Originally published in The Journal on September 21, 2017.
By Meet Your Vegetables Intern Karlie Weiler
One of the biggest barriers to cooking is the false belief that cooking only counts if you’re making elaborate, gourmet dishes. Some of the best dishes are simple!
The best way to create a sense of variety and class, especially on a budget, is to use spices. Most of the Mediterranean herbs and spices blend easily with any sauces, soups and vegetables. You really can’t go wrong!
When we think of oregano, we picture tomato sauce and pizza. While the peppery and earthy flavor of oregano complements the sweeter taste of the tomatoes, it can also be used in more savory dishes that include fish, beans or stew. Oregano also pairs well with lemon.
Parsley and Basil
Parsley and basil might be the hardest herbs to separate, at least in my mind. Since they are used in comparable ways, I either avoid these herbs altogether or opt for one or the other at random. Parsley has a fresher taste while basil is flatter but bolder, peppery and slightly sweet.
Although parsley works well in heavy foods, such as soups, stews and tomato-based sauces, it can be used to garnish curries, rice and fish. Basil is mainly used as a compliment to vegetables, such as peppers, tomatoes, and potatoes. It stands out as the main ingredient in pesto and works well in pasta, cheese or pork.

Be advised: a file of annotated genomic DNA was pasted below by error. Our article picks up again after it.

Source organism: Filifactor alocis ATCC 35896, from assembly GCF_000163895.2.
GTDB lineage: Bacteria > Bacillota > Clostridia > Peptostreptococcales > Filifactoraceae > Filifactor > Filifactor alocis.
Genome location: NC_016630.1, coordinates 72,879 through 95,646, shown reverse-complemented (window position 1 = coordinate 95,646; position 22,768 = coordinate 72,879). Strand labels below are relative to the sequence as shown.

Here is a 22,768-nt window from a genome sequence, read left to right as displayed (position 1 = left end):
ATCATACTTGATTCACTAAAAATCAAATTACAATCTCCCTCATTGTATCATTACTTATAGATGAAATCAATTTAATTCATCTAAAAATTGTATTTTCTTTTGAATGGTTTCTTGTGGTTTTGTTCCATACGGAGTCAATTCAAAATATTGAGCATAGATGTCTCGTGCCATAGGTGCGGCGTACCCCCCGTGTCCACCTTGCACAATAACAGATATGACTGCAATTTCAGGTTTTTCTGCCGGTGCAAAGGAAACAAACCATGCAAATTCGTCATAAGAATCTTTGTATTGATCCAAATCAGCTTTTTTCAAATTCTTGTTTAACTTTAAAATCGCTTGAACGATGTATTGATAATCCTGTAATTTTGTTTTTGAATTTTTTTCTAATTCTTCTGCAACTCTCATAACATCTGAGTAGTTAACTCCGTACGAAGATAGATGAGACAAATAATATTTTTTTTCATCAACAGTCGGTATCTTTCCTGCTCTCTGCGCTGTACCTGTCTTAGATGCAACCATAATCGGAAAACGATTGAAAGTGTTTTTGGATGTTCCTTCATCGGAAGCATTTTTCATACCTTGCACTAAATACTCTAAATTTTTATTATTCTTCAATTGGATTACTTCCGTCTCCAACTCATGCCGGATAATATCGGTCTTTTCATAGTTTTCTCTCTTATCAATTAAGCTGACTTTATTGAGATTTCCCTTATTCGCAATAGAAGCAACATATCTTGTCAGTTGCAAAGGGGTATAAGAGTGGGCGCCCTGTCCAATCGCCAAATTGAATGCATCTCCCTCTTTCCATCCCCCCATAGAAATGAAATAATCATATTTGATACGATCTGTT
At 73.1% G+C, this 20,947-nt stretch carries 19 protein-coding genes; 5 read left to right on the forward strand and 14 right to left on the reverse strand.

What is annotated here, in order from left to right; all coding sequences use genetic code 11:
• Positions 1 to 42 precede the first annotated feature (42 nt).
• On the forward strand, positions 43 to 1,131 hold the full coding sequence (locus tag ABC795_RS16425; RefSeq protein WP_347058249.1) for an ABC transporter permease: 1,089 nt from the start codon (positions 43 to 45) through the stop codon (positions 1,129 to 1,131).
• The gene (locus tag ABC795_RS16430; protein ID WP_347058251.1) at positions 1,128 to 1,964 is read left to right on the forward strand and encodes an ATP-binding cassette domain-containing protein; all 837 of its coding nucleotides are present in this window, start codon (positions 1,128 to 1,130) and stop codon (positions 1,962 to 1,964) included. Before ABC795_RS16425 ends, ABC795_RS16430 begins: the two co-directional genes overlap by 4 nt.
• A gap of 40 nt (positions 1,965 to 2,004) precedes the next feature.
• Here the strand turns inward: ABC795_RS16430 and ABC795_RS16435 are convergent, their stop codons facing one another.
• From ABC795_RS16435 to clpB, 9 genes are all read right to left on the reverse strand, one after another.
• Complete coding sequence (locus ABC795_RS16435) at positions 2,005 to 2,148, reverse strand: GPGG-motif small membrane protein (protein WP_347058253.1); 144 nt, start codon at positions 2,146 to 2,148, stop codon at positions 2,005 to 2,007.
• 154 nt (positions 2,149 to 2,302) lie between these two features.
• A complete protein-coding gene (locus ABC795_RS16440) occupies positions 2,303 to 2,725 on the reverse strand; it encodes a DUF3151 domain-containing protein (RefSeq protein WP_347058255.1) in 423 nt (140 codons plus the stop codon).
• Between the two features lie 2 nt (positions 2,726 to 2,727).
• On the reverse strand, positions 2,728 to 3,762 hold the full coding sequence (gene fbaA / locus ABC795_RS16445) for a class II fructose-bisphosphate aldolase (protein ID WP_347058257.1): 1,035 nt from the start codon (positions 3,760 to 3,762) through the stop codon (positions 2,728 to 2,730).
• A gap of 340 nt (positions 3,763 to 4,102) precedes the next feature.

Thyme, Rosemary and Marjoram
All three of these herbs taste similar and can be used in the same sorts of dishes separately or in conjunction. Of course, there are subtle differences between the three: rosemary has a piney flavor, thyme is a little sweet and spicy and marjoram is sweet and mild. Overall, they all go well with meat and roasted vegetables.
Thyme is used mainly for poultry, marinades and stews, while rosemary is best with beef, root vegetables and grilled anything. Because of its mild flavor, marjoram pairs well with basically everything. My personal favorite is roasting sweet potatoes with rosemary, marjoram and garlic.
Sage is one of the less used Mediterranean spices but the one that might spice up your cooking the most. It is very pungent and earthy and pairs well with poultry and cheese. Sage can also be cooked with a variety of vegetables but goes best with sweeter ones, such as beets, carrots or squash.
While this isn’t a complete list of herbs that are used in Mediterranean cuisine, these herbs will provide a great base to start cooking using these new flavors, as will the simple recipe above for cauliflower rice tabouli.